5. Announce the rules in advance and repeat them as needed: Be nice. No one gets left out. For hide and seek, the garage and refrigerator are off limits. Anyone who uses the “B” Word (bored) gets to scrub my toilet. Then we’ll see how bored they are. No drawing on each other’s faces with a sharpie while they’re sleeping or putting their hands in warm water to try to get them to pee, or sticking their bra in the freezer (yes – I did it all as a kid so I know everyone’s tricks).
6. Make sure to have a phone number where parents can be reached at all times and tell them to keep their phone on. Have them set it on vibrate if they’re on a date night at the movies. Warn them in advance that if their little darling becomes too high maintenance, they will receive a call at any moment for them to come and pick her up – even if it is 4 in the morning. Most parents will laugh and think you’re kidding. Make sure they know that you’re not. I once had three parents drive up to my house at midnight because their kids were convinced that a slumber party meant that they were staying up all night. I let them know that they were welcome to stay up all night – in their own beds.
7. Keep the food cheap and simple.Uncooked pepperoni pizza from Costco is best. Pop it in your oven, and slice it into small pieces. When it’s halfway gone get a show of hands as to how many more pieces the girls will be eating and pop another in the oven. Tell the vegetarians to pick off the pepperoni. Ask anyone with a food allergy to bring their own meal and offer to reheat it. The last thing a slumber party mom has time for is acting as a short order cook. Serve grapes, cut up a watermelon and serve make-your-own sundaes with toppings prepared in advance in paper cups. For breakfast, slice Costco muffins into quarters or heat up Poptarts. For our party we paraded down the street to Yum Yum Donuts the next morning and every girl ordered her choice of donut.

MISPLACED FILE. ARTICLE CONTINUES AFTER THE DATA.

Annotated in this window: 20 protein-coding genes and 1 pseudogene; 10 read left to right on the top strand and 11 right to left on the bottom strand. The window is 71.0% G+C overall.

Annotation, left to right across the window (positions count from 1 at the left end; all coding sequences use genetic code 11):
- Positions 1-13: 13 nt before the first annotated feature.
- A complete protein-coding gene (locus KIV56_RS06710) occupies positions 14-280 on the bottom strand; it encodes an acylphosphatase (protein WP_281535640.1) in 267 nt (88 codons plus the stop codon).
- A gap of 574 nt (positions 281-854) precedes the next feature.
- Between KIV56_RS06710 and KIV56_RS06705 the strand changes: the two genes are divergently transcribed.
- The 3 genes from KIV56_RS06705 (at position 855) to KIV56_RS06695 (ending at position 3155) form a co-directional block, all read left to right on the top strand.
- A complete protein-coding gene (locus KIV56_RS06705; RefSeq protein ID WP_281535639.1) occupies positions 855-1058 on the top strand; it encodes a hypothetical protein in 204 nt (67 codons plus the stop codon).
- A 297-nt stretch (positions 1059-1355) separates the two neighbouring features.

Slumber party aftermath – a trip to Yum Yum Donuts.
8. Make the girls clean up their own messes. Just because you’re not their short order cook, it doesn’t mean that you want to be their maid. This means clearing their food after meals, hanging up wet suit and towels if they’re swimming, and not spreading their bags all over the floor.
9. Use disposable plates, cups, napkins and utensils. I know it adds to my carbon footprint, but it seems like the better alternative to wasting 5,000 gallons of water in the dishwasher and risking all my dishes being broken. Label drink cups with girls’ names and keep all drinks outside or in the kitchen. Otherwise you’re liable to have apple juice poured in a sleeping bag and ants you’ll never get rid of.
10. Don’t serve sodas. There’s no nutritional value, you’ll have a lot of half-filled cups floating around, and for large slumber parties, caffeine is only your friend if it’s in your body. I prepare a 5-gallon jug of Crystal Light punch and have a gallon of juice and milk available. Or they can always drink water.